Violin by William Sommerville, Bathgate, 1916
This violin has now sold.
About William SommervilleWilliam Sommerville worked in Bathgate, West Lothian, and made over 60 violins during the course of his career. Sommerville was a professional joiner, undoubtedly of great skill given the care with which he made his violins.
About the violinThe violin was made in 1916 in Bathgate and is labelled number 52. Interestingly, we sold another violin by Sommerville last year, this one made three years earlier and labelled number 51.
The violin is of an extremely interesting experimental model. Put simply, the back is larger than the front and so the ribs are set at an angle to bridge the difference!
The violin has a two piece back of sycamore with ribs and scroll to match. The front is two pieces of medium-grained spruce. The varnish is a rich red colour.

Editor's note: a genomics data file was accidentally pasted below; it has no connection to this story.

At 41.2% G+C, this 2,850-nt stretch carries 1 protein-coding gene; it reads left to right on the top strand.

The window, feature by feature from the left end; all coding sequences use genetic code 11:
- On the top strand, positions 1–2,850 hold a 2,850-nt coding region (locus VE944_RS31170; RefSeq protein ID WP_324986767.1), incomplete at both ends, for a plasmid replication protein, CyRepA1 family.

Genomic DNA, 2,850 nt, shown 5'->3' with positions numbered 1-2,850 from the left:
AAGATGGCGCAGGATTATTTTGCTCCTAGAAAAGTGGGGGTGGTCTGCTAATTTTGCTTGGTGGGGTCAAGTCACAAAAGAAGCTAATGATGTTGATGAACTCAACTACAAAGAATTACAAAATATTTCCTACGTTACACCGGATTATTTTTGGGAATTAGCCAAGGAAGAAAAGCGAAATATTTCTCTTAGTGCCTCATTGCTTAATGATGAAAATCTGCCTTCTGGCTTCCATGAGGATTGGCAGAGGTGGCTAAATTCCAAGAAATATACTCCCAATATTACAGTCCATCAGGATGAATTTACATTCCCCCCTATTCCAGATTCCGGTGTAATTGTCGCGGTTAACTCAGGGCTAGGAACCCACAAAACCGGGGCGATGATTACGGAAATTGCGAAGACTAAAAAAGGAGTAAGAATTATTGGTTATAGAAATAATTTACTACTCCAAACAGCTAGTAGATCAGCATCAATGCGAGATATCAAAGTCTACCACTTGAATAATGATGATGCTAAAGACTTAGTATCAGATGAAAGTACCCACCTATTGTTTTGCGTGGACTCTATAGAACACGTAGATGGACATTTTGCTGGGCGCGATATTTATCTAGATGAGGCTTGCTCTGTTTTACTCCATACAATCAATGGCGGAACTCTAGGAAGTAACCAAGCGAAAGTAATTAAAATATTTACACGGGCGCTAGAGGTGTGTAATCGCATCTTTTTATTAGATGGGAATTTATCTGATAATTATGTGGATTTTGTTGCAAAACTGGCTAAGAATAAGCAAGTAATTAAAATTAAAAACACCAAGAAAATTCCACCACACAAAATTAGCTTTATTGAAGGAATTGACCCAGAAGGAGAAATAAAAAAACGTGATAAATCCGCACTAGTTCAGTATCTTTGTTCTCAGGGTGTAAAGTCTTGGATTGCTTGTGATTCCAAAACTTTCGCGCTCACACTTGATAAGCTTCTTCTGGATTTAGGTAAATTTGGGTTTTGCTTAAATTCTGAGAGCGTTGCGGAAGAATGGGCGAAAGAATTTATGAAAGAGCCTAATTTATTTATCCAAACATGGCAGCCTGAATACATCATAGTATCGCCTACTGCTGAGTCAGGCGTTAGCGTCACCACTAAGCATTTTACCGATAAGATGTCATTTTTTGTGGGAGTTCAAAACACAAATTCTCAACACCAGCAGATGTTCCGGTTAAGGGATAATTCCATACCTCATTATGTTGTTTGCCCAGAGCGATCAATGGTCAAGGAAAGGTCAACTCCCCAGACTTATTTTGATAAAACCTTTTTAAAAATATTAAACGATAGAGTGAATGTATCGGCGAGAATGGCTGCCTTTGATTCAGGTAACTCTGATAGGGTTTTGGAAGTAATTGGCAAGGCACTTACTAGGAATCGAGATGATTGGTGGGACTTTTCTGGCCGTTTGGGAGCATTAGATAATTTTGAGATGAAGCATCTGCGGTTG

The violin is utterly fascinating from a historical perspective: there is a lengthy essay inside the instrument, detailing Sommerville´s thoughts on life during World War I. He also describes how a violin maker in Portobello influenced the model of this experimental violin, and where he sourced the wood for the instrument.
The violin has a length of back of 359 mm.
How does it sound?This instrument is quite the interesting chameleon! When played in a warm fashion with plenty of vibrato, it is sumptuous and rich. Change style, however, and suddenly it possesses an almost oboe-like clarity. Great debate has ensued between us over the extent to which the model has contributed to this unusual tonal character.
ConditionThe violin is in very good condition. We were able to take photographs of the essay whilst the violin was being restored: a copy of these will accompany its sale.